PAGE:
Understanding Fully Diluted Shares

This blog post explains what fully diluted shares are and why they are important for investors and founders. It also goes through an example of calculating fully diluted shares to give you clarity.

Farheen Shaikh

21 June 2024

Table of Contents

Picture this: you're the CFO, presenting a stellar quarter to your board. Revenue's surging, margins are healthy, and the future looks bright. 

Then, the CEO leans in and asks, "With this new stock offering, how much ownership stake does it represent when all the options vest?" 

Suddenly, the room falls quiet. You fumble through some mental calculations, the confidence in your report shaken.

This isn't just a hypothetical scenario. It happens more often than you might think.

Having a firm grasp on fully diluted shares is important for CFOs and other C-suite members, but unfortunately, it is often overlooked.

 What are fully diluted shares?

Fully diluted shares represent the total number of common shares of a company, which includes both outstanding shares (shares currently held by shareholders) and shares that could be obtained from the conversion of preference shares, stock options, warrants, SAFEs, convertible notes, etc:

1. Stock options

Often offered to employees or executives, stock options grant the right to purchase company shares at a predetermined price (exercise price or strike price) within a specified timeframe. When employees exercise options, they are issued common shares on the basis of the ‘options-to-share’ conversion ratio.

2. Convertible preferred stock

Certain classes of preferred stock may carry the option to be converted into common shares at various conversion ratios, such as 1:1 or 1:2, under specific conditions, such as during a merger, acquisition, when the company goes public, or at the discretion of the shareholder.

3. SAFEs

When a SAFE converts, the investor receives a predetermined number of shares based on the conversion price and the amount invested. These newly issued shares are included in the fully diluted share count.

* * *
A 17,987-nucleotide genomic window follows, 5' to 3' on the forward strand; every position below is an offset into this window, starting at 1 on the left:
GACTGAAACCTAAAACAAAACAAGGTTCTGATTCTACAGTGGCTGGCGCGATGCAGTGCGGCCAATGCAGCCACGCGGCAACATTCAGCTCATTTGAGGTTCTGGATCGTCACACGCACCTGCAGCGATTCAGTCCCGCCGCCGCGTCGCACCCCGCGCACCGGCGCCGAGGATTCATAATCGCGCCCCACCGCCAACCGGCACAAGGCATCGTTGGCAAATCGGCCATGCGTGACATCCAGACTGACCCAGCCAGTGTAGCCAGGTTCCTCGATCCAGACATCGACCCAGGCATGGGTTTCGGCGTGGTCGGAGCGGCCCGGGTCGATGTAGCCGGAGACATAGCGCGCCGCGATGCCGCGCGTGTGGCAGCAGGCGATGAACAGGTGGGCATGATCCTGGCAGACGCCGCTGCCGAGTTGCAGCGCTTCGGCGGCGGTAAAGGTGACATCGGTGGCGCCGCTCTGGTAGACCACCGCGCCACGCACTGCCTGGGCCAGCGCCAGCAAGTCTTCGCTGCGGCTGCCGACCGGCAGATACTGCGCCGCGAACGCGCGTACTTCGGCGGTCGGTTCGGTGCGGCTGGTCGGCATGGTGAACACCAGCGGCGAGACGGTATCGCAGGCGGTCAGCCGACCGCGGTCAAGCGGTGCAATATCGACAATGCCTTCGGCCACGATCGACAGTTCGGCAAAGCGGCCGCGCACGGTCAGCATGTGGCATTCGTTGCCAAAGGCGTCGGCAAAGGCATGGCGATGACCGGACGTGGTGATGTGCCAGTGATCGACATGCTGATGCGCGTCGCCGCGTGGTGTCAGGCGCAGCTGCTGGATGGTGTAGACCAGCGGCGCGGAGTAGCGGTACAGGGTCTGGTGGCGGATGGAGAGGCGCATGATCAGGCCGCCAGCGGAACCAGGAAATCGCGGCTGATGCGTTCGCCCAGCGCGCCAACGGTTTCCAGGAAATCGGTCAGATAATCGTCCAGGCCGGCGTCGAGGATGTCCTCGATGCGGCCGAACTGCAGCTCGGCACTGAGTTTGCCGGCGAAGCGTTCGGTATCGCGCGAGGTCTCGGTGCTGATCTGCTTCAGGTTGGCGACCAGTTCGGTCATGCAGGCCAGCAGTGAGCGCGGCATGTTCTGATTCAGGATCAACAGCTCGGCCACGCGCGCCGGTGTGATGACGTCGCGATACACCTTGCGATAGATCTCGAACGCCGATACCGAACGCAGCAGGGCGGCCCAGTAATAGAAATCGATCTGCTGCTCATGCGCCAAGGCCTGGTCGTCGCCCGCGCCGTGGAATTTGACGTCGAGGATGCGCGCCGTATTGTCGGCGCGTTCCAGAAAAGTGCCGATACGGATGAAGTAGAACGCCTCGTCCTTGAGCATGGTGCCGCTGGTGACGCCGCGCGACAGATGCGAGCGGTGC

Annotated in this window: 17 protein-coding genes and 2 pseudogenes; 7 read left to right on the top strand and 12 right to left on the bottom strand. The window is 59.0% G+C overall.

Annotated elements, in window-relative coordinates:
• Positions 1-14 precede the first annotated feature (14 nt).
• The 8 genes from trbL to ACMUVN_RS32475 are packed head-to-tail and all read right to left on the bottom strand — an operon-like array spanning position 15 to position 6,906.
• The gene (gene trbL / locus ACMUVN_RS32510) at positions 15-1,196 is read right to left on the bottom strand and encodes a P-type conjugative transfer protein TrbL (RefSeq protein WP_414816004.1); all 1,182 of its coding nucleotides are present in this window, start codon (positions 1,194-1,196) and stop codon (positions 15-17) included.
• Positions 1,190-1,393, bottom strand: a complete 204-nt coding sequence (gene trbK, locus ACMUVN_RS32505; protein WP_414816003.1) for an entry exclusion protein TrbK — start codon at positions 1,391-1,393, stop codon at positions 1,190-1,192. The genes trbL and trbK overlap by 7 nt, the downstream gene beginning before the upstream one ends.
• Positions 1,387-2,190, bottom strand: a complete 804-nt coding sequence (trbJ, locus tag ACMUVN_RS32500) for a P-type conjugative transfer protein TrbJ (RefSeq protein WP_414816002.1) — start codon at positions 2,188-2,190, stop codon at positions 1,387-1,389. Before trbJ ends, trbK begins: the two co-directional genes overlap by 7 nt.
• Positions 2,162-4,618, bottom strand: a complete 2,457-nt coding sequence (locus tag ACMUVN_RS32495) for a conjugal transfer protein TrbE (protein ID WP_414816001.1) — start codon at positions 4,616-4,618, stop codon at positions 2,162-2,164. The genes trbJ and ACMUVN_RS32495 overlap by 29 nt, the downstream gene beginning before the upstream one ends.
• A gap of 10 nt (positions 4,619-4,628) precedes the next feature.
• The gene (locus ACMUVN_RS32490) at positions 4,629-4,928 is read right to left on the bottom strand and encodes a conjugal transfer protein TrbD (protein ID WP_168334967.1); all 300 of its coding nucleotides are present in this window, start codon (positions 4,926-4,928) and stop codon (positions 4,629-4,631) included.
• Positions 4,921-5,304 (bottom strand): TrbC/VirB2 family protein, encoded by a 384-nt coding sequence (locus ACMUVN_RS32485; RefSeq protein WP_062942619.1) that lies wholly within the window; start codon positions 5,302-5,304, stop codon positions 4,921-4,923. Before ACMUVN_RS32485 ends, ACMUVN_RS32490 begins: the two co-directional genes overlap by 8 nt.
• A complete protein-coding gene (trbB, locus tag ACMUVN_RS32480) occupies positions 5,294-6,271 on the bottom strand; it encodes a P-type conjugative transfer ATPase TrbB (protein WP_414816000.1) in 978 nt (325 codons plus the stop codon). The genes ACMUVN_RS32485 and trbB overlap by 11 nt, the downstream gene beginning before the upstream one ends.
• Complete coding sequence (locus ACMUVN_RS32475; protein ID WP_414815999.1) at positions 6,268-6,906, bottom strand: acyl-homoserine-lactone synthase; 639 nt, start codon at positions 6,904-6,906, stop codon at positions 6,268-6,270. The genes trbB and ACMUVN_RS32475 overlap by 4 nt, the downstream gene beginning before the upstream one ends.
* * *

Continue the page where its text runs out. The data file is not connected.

Read more about SAFEs

4. Convertible notes

Similar to SAFEs, upon conversion, convertible notes are exchanged for shares at a predetermined price. The number of shares issued through this conversion is added to the fully diluted share count.

Read more about convertible notes.

5. Warrants

Similar to stock options, warrants are financial instruments that entitle the holder to buy company shares at a predetermined price within a specified period. They are commonly issued to investors, employees, or as part of debt agreements. Warrants can be exercised to convert into common shares, thereby contributing to the fully diluted share count.

Analyzing fully diluted shares is critical. It reveals the maximum dilution for existing shareholders and its impact on the company's capital structure. This insight empowers investors to assess the potential future ownership landscape and its effect on shareholder value.

How do fully diluted shares work?

To calculate the fully diluted shares, you need to consider several factors that could impact the total share count a company might have in the future:

1. Outstanding shares

Outstanding shares, also known as issued shares, represent the total number of shares of a company's stock that are currently held by shareholders. 

This includes shares held by:

  • Individual investors
  • Institutional investors 
  • Founders, employees, and board members

They represent the baseline for the company's ownership structure and serve as the starting point for calculating fully diluted shares.

2. Shares from convertible securities

When calculating fully diluted shares, the potential number of shares resulting from the conversion of convertible securities, such as convertible notes, SAFEs, or convertible preferred stock, is added. This reflects the impact of potential future conversions in the company's ownership structure.

3. Stock options

Stock options give employees or executives the right to buy company shares at a set price (exercise price) within a specific timeframe. These options are factored into the fully diluted share count, even if they haven't been exercised yet.

Why? Because if employees do decide to exercise their options, they become shareholders, acquiring common shares. This increases the total number of shares outstanding, which dilutes (reduces the ownership stake of) existing shareholders.

When building a fully diluted cap table, you consider both:

  • Total outstanding options: This includes all options that have been granted, regardless of whether they've been exercised.
  • Unallocated options: These are options that haven't yet been granted to specific individuals.

By including both outstanding and unallocated options, the fully diluted share count provides a more complete picture of potential ownership dilution.

4. Potential shares from warrants

Similar to stock options, warrants provide the holder with the right to purchase company shares at a predetermined price. When warrants are exercised, they contribute to the issuance of new shares. Including the potential shares from exercised warrants in the fully diluted share count account for the impact of warrant conversions on the company's ownership structure.